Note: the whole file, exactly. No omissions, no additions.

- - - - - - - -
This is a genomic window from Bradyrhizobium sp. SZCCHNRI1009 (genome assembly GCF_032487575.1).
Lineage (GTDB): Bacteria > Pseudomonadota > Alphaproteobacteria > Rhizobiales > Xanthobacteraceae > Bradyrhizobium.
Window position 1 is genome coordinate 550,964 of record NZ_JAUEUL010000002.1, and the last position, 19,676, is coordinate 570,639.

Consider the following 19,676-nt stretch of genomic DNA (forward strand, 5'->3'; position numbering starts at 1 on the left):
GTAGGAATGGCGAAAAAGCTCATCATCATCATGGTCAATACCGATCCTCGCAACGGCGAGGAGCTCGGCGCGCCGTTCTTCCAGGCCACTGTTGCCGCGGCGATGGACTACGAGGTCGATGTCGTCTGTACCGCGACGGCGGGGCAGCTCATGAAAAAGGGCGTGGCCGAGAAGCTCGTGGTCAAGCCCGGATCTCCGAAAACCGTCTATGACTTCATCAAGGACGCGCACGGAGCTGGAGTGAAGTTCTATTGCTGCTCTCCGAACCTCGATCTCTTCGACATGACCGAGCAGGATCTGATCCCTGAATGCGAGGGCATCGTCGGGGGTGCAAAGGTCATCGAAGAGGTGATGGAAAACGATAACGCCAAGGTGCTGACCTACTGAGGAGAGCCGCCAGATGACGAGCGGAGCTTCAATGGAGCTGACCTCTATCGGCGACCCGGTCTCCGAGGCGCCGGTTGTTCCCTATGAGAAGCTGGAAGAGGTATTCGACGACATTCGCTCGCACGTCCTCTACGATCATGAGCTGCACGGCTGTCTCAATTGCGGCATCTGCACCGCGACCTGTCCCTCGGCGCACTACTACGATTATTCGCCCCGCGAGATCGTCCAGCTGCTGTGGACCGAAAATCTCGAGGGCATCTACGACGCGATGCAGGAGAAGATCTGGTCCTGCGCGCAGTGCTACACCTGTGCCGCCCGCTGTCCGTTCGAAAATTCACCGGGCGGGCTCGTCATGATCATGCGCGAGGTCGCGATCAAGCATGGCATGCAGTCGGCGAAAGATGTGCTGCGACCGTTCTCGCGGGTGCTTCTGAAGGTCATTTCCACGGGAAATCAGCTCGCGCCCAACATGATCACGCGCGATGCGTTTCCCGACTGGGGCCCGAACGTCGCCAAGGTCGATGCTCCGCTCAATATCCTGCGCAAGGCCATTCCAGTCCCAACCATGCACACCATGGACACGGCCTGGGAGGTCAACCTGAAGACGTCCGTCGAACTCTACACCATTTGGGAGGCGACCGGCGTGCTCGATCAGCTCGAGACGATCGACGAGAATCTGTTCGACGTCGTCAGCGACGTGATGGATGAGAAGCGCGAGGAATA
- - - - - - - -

This is a genomic window from Bradyrhizobium sp. SZCCHNRI1009 (genome assembly GCF_032487575.1).
Lineage (GTDB): Bacteria > Pseudomonadota > Alphaproteobacteria > Rhizobiales > Xanthobacteraceae > Bradyrhizobium.
Window position 1 is genome coordinate 550,964 of record NZ_JAUEUL010000002.1, and the last position, 19,676, is coordinate 570,639.

Consider the following 19,676-nt stretch of genomic DNA (forward strand, 5'->3'; position numbering starts at 1 on the left):
GTAGGAATGGCGAAAAAGCTCATCATCATCATGGTCAATACCGATCCTCGCAACGGCGAGGAGCTCGGCGCGCCGTTCTTCCAGGCCACTGTTGCCGCGGCGATGGACTACGAGGTCGATGTCGTCTGTACCGCGACGGCGGGGCAGCTCATGAAAAAGGGCGTGGCCGAGAAGCTCGTGGTCAAGCCCGGATCTCCGAAAACCGTCTATGACTTCATCAAGGACGCGCACGGAGCTGGAGTGAAGTTCTATTGCTGCTCTCCGAACCTCGATCTCTTCGACATGACCGAGCAGGATCTGATCCCTGAATGCGAGGGCATCGTCGGGGGTGCAAAGGTCATCGAAGAGGTGATGGAAAACGATAACGCCAAGGTGCTGACCTACTGAGGAGAGCCGCCAGATGACGAGCGGAGCTTCAATGGAGCTGACCTCTATCGGCGACCCGGTCTCCGAGGCGCCGGTTGTTCCCTATGAGAAGCTGGAAGAGGTATTCGACGACATTCGCTCGCACGTCCTCTACGATCATGAGCTGCACGGCTGTCTCAATTGCGGCATCTGCACCGCGACCTGTCCCTCGGCGCACTACTACGATTATTCGCCCCGCGAGATCGTCCAGCTGCTGTGGACCGAAAATCTCGAGGGCATCTACGACGCGATGCAGGAGAAGATCTGGTCCTGCGCGCAGTGCTACACCTGTGCCGCCCGCTGTCCGTTCGAAAATTCACCGGGCGGGCTCGTCATGATCATGCGCGAGGTCGCGATCAAGCATGGCATGCAGTCGGCGAAAGATGTGCTGCGACCGTTCTCGCGGGTGCTTCTGAAGGTCATTTCCACGGGAAATCAGCTCGCGCCCAACATGATCACGCGCGATGCGTTTCCCGACTGGGGCCCGAACGTCGCCAAGGTCGATGCTCCGCTCAATATCCTGCGCAAGGCCATTCCAGTCCCAACCATGCACACCATGGACACGGCCTGGGAGGTCAACCTGAAGACGTCCGTCGAACTCTACACCATTTGGGAGGCGACCGGCGTGCTCGATCAGCTCGAGACGATCGACGAGAATCTGTTCGACGTCGTCAGCGACGTGATGGATGAGAAGCGCGAGGAATA